After another three years, the prince writes a book on the topic of perfection. He asserts that the only way the world can be saved from corruption is by producing "a world full of perfect beings." He tells his advisors to keep looking, and finally one of them comes upon a beautiful woman identified as perfect by those who know her. The problem is the woman is not at all interested in the prince or his theories. As wise as she is beautiful, she knows some balance is what should be sought, not perfection.
Because the woman rejects the prince, thereby making him lose face, his advisors tell him to take serious action against her. So he orders her head chopped off. Feeling satisfied about having "stamped out a very great evil," the prince thinks about how to continue his quest. On the way out of town, the prince buys some oranges from a man but seems suddenly to come to his senses when the man offers him the very book he had written about perfection—the man calling it "a bit weird"—in response to his request for some good reading material.
The biblical Book of Leviticus catalogues and explains the many laws and procedures the Hebrews were expected to follow. This chapter of the novel focuses on Jeanette's mounting tensions in response to her church's teachings. However, she is still devoted to all the church activities and especially looks forward to the big recruiting campaigns to attract more believers. What might be behind her excitement at this time is the opportunity to meet others outside the small world she occupies.
Jeanette also obviously admires her mother's work in this area, calling her a good businesswoman and creative thinker when it comes to the things offered to people who give their time and money to the cause. Indeed admiration for her mother's intellect and inventiveness seems to continue to soften her toward easy acceptance of her harsh demands.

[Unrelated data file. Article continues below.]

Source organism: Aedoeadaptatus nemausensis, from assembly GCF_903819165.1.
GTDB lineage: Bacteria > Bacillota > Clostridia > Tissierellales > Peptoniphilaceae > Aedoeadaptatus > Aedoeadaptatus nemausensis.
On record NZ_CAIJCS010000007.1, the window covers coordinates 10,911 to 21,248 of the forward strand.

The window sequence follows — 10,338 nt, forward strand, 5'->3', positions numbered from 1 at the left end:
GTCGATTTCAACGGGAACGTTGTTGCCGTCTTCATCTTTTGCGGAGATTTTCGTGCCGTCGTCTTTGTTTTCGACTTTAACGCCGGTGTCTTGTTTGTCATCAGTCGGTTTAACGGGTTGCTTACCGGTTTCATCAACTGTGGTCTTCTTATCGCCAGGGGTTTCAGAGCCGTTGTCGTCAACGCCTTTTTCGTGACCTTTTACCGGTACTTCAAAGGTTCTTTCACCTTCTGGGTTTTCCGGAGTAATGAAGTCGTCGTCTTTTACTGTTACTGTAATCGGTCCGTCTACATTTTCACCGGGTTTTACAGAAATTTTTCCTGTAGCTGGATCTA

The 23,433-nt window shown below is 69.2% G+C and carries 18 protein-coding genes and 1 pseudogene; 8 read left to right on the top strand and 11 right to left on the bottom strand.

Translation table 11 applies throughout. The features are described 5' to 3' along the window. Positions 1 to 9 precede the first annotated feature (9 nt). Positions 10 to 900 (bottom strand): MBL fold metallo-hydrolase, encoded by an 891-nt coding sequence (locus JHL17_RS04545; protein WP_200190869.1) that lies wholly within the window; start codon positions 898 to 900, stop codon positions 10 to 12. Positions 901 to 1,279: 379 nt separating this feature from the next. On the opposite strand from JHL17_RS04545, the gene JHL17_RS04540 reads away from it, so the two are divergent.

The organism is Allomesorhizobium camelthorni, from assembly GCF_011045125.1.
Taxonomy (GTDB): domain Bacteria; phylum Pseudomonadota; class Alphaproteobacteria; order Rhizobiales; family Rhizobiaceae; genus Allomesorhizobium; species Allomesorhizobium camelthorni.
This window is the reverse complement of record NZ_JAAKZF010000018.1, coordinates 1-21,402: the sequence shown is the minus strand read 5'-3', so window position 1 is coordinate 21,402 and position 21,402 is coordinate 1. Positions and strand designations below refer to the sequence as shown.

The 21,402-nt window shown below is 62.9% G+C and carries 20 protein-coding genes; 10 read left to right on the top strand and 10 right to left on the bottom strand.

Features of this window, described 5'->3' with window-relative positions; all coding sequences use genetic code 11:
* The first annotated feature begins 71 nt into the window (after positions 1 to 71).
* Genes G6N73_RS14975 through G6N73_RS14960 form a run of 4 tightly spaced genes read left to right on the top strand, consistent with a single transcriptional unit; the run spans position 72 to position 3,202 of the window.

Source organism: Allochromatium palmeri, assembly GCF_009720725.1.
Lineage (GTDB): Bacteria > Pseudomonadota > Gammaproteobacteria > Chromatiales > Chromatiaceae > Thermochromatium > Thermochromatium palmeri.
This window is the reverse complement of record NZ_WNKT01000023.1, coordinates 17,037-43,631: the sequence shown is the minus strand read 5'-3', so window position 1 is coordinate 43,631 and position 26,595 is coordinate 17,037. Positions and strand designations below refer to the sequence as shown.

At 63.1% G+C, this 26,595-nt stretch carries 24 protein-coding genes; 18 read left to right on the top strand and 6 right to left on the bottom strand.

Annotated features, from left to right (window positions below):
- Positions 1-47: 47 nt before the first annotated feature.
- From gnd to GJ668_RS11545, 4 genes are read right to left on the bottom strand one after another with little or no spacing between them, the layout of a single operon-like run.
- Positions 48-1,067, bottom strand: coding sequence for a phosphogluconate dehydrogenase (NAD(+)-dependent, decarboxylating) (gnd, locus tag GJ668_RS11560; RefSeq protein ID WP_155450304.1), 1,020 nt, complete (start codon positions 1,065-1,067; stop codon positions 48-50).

However, Jeanette's response to the sermon on perfection—"it was at this moment that I began to develop my first theological disagreement"—and the rather long tale about the prince's search for perfection resulting from that sentiment point to a growing sense of her shift toward independent thought. This change of attitude was first made obvious in the previous chapter by Jeanette's comment "Now I was finding that even the church was sometimes confused." Readers also should notice this shift in Jeanette's occasional sardonic comments about how her mother and her mother's friends respond to those they view as heathens. If the sounds of fornication (a term Jeanette does not yet know the definition of) are so terrible, why do her mother and Mrs. White use wine glasses, which her mother has but sternly says she never uses, pressed against the wall to hear those sounds more clearly? When Mrs. Finch feels her husband, the pastor, is getting too overwrought in his messages, why does she suggest he eat some trifle dessert because "it's got sherry in it," even though all church members are supposed to abhor alcohol? Winterson makes it somewhat easy to giggle at the preposterousness of such an absolute view of life, especially when she makes passing comments such as the understatement in this chapter that Jeanette's mother is going through a somewhat difficult time because "a lot of the missionaries had been eaten, which meant she had to explain to their families."